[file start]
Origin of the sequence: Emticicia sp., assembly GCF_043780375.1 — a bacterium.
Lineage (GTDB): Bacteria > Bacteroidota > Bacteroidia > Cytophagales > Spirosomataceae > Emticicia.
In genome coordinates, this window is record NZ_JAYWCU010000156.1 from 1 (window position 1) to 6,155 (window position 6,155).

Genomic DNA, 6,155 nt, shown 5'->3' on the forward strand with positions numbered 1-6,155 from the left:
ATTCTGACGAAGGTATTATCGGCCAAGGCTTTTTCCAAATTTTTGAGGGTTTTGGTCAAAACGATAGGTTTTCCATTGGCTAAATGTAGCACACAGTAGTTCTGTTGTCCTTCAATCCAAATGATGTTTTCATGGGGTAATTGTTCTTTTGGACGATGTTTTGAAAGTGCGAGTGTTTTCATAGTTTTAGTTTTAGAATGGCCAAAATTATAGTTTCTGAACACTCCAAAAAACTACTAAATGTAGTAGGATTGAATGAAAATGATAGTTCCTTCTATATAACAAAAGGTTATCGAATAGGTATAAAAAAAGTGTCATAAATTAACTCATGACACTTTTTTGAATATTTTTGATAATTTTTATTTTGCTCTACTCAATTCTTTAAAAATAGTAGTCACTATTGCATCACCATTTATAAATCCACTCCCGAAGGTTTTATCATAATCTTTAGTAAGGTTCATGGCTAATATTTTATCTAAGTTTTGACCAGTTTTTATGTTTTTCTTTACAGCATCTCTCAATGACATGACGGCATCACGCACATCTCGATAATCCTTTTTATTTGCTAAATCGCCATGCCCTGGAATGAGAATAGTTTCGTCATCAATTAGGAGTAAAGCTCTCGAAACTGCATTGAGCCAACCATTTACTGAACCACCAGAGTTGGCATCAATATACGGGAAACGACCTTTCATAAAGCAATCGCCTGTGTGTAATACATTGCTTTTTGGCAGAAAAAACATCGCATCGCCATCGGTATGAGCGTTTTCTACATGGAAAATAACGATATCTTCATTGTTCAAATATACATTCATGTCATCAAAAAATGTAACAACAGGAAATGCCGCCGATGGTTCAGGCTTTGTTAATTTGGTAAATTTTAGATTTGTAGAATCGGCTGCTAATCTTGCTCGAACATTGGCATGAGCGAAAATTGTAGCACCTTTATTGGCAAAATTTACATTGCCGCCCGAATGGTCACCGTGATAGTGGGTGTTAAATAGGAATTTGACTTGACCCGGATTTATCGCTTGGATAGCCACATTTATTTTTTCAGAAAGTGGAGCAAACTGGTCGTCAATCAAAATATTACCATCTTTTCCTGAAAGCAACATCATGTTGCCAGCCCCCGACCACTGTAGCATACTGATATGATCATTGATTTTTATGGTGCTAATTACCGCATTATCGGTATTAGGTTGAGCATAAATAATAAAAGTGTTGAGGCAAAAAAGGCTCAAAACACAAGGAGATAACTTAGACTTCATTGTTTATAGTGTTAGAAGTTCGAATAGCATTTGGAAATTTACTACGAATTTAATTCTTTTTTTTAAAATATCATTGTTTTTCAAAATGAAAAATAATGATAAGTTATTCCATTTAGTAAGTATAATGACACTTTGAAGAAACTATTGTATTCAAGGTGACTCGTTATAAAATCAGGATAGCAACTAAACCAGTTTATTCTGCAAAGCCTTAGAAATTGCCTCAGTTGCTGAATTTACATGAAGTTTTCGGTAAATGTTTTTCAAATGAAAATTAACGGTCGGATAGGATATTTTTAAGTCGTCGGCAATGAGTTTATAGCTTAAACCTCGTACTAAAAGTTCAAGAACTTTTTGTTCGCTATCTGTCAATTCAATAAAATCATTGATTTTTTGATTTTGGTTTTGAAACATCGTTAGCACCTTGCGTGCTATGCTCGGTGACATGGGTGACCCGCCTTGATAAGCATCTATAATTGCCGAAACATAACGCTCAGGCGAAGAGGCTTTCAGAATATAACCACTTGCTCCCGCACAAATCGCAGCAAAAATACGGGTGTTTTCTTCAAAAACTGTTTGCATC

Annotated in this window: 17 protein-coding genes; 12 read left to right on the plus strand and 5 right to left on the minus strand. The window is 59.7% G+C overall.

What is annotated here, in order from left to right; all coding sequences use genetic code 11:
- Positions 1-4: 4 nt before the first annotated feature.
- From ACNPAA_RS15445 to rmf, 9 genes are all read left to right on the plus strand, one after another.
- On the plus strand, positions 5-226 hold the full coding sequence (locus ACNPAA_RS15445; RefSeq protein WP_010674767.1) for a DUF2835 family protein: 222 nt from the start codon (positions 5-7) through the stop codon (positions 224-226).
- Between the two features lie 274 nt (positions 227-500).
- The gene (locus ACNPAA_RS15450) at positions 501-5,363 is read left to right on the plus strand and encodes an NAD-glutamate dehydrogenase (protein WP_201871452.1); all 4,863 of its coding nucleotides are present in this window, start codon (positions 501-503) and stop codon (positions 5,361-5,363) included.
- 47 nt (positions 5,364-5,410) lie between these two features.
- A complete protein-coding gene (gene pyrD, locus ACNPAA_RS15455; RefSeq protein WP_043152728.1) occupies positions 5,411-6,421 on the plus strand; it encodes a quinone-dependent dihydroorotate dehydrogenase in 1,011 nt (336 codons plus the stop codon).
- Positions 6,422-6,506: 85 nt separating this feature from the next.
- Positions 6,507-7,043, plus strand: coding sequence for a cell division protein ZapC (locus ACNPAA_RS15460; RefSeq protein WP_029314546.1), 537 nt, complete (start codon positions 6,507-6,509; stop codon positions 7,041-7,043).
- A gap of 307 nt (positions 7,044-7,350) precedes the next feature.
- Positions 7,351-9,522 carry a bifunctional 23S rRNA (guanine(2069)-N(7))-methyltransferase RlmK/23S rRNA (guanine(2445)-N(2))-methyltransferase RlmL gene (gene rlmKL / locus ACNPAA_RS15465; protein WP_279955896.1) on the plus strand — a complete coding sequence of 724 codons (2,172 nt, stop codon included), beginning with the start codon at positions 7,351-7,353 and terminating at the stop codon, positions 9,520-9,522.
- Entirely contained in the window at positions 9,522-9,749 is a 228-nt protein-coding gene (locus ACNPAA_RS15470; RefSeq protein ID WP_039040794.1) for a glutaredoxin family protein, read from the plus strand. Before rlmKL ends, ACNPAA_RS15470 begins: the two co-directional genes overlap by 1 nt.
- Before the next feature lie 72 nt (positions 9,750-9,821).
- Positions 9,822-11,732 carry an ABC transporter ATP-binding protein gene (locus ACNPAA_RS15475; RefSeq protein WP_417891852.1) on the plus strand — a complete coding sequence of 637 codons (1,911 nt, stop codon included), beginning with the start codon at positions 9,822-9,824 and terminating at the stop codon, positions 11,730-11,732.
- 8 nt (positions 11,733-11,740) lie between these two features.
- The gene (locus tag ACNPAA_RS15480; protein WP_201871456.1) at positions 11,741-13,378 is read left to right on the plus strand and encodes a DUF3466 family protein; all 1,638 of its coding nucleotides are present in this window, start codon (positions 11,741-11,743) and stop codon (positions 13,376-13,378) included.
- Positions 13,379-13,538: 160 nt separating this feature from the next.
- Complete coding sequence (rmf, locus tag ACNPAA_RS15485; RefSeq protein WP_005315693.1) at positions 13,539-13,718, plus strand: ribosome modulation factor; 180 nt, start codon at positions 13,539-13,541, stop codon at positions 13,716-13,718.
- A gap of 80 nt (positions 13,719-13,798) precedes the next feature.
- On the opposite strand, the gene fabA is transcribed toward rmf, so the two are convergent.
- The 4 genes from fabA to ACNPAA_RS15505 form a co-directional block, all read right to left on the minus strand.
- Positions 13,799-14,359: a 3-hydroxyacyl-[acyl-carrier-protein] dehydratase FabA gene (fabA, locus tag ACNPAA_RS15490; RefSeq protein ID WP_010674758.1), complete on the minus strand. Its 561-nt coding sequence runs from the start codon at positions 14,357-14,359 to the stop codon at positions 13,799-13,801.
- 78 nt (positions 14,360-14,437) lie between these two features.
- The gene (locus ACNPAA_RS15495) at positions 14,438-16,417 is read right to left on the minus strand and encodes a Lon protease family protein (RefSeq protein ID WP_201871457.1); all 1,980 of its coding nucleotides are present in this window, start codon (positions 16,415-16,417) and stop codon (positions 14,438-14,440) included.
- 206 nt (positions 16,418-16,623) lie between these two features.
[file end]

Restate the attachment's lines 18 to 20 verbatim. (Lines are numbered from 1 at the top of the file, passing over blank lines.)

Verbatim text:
- Positions 7,351-9,522 carry a bifunctional 23S rRNA (guanine(2069)-N(7))-methyltransferase RlmK/23S rRNA (guanine(2445)-N(2))-methyltransferase RlmL gene (gene rlmKL / locus ACNPAA_RS15465; protein WP_279955896.1) on the plus strand — a complete coding sequence of 724 codons (2,172 nt, stop codon included), beginning with the start codon at positions 7,351-7,353 and terminating at the stop codon, positions 9,520-9,522.
- Entirely contained in the window at positions 9,522-9,749 is a 228-nt protein-coding gene (locus ACNPAA_RS15470; RefSeq protein ID WP_039040794.1) for a glutaredoxin family protein, read from the plus strand. Before rlmKL ends, ACNPAA_RS15470 begins: the two co-directional genes overlap by 1 nt.
- Before the next feature lie 72 nt (positions 9,750-9,821).